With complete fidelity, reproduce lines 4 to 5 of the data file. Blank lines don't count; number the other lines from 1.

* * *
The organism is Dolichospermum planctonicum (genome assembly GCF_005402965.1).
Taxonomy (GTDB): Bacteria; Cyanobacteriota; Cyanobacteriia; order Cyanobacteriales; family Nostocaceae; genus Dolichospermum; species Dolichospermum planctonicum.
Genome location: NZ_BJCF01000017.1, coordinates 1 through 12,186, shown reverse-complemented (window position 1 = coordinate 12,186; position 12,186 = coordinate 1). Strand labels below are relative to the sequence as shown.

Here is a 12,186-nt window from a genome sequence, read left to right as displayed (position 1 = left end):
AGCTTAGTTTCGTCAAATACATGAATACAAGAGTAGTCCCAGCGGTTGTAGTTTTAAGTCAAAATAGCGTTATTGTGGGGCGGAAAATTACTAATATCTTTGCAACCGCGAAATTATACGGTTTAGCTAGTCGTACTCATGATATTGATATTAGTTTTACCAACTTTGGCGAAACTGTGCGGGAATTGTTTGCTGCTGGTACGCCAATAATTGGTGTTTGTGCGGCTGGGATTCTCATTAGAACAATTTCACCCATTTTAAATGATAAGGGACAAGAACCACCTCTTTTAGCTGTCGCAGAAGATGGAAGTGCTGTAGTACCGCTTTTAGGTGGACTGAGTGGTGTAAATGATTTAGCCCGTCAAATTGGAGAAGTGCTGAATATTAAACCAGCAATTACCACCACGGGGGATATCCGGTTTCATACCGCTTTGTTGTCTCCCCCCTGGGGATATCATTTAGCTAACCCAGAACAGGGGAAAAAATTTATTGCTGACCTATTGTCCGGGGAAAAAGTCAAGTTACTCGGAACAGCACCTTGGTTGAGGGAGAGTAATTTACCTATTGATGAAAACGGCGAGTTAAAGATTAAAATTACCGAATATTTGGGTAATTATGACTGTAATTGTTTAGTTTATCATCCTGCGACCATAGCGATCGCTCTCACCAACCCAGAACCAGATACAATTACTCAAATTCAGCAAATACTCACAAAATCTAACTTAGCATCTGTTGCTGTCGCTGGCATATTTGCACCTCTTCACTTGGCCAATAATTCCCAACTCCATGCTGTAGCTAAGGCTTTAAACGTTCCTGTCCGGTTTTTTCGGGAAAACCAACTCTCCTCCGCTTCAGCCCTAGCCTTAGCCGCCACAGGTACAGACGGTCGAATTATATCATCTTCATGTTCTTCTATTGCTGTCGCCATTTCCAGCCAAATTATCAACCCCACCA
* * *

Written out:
Here is a 12,186-nt window from a genome sequence, read left to right as displayed (position 1 = left end):
AGCTTAGTTTCGTCAAATACATGAATACAAGAGTAGTCCCAGCGGTTGTAGTTTTAAGTCAAAATAGCGTTATTGTGGGGCGGAAAATTACTAATATCTTTGCAACCGCGAAATTATACGGTTTAGCTAGTCGTACTCATGATATTGATATTAGTTTTACCAACTTTGGCGAAACTGTGCGGGAATTGTTTGCTGCTGGTACGCCAATAATTGGTGTTTGTGCGGCTGGGATTCTCATTAGAACAATTTCACCCATTTTAAATGATAAGGGACAAGAACCACCTCTTTTAGCTGTCGCAGAAGATGGAAGTGCTGTAGTACCGCTTTTAGGTGGACTGAGTGGTGTAAATGATTTAGCCCGTCAAATTGGAGAAGTGCTGAATATTAAACCAGCAATTACCACCACGGGGGATATCCGGTTTCATACCGCTTTGTTGTCTCCCCCCTGGGGATATCATTTAGCTAACCCAGAACAGGGGAAAAAATTTATTGCTGACCTATTGTCCGGGGAAAAAGTCAAGTTACTCGGAACAGCACCTTGGTTGAGGGAGAGTAATTTACCTATTGATGAAAACGGCGAGTTAAAGATTAAAATTACCGAATATTTGGGTAATTATGACTGTAATTGTTTAGTTTATCATCCTGCGACCATAGCGATCGCTCTCACCAACCCAGAACCAGATACAATTACTCAAATTCAGCAAATACTCACAAAATCTAACTTAGCATCTGTTGCTGTCGCTGGCATATTTGCACCTCTTCACTTGGCCAATAATTCCCAACTCCATGCTGTAGCTAAGGCTTTAAACGTTCCTGTCCGGTTTTTTCGGGAAAACCAACTCTCCTCCGCTTCAGCCCTAGCCTTAGCCGCCACAGGTACAGACGGTCGAATTATATCATCTTCATGTTCTTCTATTGCTGTCGCCATTTCCAGCCAAATTATCAACCCCACCA